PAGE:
Last (academic) year several of my students were very keen to 'improve their shiai skills' they were hinting to me that they wanted to do shiai practice regularly. I ignored that hint and asked them 'if they wanted to train for shiai like they do in Japanese universities'. They grabbed that bait and said yes. I told them that of the universities whose practices I knew about or of (kokushikan, saitama, waseda, osaka), the one they were most likely to be able to survive was Osaka-University ... if we built up to it.

By the time the Detroit tournament rolled around, they were doing about 12-15 min of kakari geiko (as 15 second intervals, exchanging motodachi for kakarite and then exchanging partners). This improved their shiai incredibly, and we had good results at the Detroit tournament as well as sweeping the top results at the Midwest U.S. Student tournament college men and team divisions, as well as taking second place in the women's division.

However, to me more gratifying that the fact that we had those results was the fact that the students did this with good straight kendo rather than 'shiai trickery' and 'funky cutting'.

They worked hard, and in the end that's what you have to do to improve your 'speed' or rather your action/reaction.

Kakari-geiko may not be something people are ready for initially...more in my next post since I don't want to run over the limit.

Kendo-Guide.Com: Thank you for your comment. Very useful not only for students but for instructors, R sensei!

Jan 02, 2012
Hand speed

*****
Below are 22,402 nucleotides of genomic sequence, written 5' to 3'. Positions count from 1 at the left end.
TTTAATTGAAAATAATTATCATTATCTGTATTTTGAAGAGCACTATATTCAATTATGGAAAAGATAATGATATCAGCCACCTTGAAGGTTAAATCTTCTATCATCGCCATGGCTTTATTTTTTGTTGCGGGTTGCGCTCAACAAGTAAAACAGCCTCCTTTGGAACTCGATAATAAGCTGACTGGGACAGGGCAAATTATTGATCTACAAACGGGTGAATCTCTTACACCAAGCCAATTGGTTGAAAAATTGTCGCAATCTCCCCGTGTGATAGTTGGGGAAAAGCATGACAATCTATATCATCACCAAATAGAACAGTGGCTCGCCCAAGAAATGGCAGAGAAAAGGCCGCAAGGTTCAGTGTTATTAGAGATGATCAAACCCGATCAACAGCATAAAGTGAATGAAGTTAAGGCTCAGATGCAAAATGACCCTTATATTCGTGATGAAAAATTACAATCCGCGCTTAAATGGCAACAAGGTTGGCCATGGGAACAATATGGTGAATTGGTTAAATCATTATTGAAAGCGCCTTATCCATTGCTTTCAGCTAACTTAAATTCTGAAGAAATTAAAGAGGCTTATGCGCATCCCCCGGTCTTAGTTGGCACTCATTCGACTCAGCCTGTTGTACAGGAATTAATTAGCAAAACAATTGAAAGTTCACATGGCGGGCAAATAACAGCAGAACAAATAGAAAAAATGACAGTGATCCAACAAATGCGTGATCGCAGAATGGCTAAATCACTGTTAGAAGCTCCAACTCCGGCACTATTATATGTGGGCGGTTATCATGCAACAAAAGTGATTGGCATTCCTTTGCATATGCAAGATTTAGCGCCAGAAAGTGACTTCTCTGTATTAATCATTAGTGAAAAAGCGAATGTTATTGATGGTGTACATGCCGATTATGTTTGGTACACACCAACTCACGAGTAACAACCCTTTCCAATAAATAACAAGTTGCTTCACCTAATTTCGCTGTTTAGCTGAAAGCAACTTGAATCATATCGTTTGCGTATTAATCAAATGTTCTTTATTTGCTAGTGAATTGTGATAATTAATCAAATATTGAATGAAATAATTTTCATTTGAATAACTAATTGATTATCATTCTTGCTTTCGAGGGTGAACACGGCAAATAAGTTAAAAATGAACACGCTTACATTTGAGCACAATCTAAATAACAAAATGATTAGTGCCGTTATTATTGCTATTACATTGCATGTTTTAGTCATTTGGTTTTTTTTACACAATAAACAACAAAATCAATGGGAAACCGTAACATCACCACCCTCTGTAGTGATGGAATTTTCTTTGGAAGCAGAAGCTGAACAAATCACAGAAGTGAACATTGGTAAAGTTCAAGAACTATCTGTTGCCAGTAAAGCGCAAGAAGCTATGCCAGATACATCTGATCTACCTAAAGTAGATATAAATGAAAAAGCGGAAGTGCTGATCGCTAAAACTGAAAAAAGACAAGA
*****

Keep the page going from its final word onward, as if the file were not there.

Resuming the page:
by: Tanno

I have already trained with my feet, but what of the hands?

I noticed some kenshi being quite fast with their suburis, especially Japanese and Chinese. My sensei told me to train my hands by doing debana kote, debana men, and debana kote-men 100 times each attack type, while we have wrist weights on.

Unfortunately, I overdid it and my right arm and shoulder got swollen, and I had to go to see a doc to check on it. Much worse are the spasms in the shoulder. I told about it to my sensei and said that my whole arm has a problem and need to be tested. :(

When I get to be healed, what do you suggest, Imafuji-sensei?

Kendo-Guide.Com: Thank you for your comment.

Adding a weight sounds like a good idea to increase speed but as you described it causes injuries. So it is very important for you to repeat the same movement again and again without any weights.

An article I read from a Japanese kendo magazine says something interesting in terms of speed. It is unfortunate that I don't remember which article was. It was like this…

A researcher found that one could swing a shiai faster after he swung a lighter shiai than a heavier shiai. Now I don't remember why, but that's what this researcher found. When I found this article I will write about it more here.

As I wrote as an answer to the original question, I think it is very important for us to develop the basic physical strengths first. After all, those who have very good basic physical strengths will have less injuries and more endurance to train harder and longer.

Hope this helps.